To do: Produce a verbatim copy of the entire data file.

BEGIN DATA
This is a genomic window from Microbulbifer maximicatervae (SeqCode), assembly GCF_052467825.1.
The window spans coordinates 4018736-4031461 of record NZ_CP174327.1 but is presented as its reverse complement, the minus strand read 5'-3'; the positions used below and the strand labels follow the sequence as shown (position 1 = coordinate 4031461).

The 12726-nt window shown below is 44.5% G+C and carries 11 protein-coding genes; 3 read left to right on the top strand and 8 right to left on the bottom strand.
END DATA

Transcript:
This is a genomic window from Microbulbifer maximicatervae (SeqCode), assembly GCF_052467825.1.
The window spans coordinates 4018736-4031461 of record NZ_CP174327.1 but is presented as its reverse complement, the minus strand read 5'-3'; the positions used below and the strand labels follow the sequence as shown (position 1 = coordinate 4031461).

The 12726-nt window shown below is 44.5% G+C and carries 11 protein-coding genes; 3 read left to right on the top strand and 8 right to left on the bottom strand.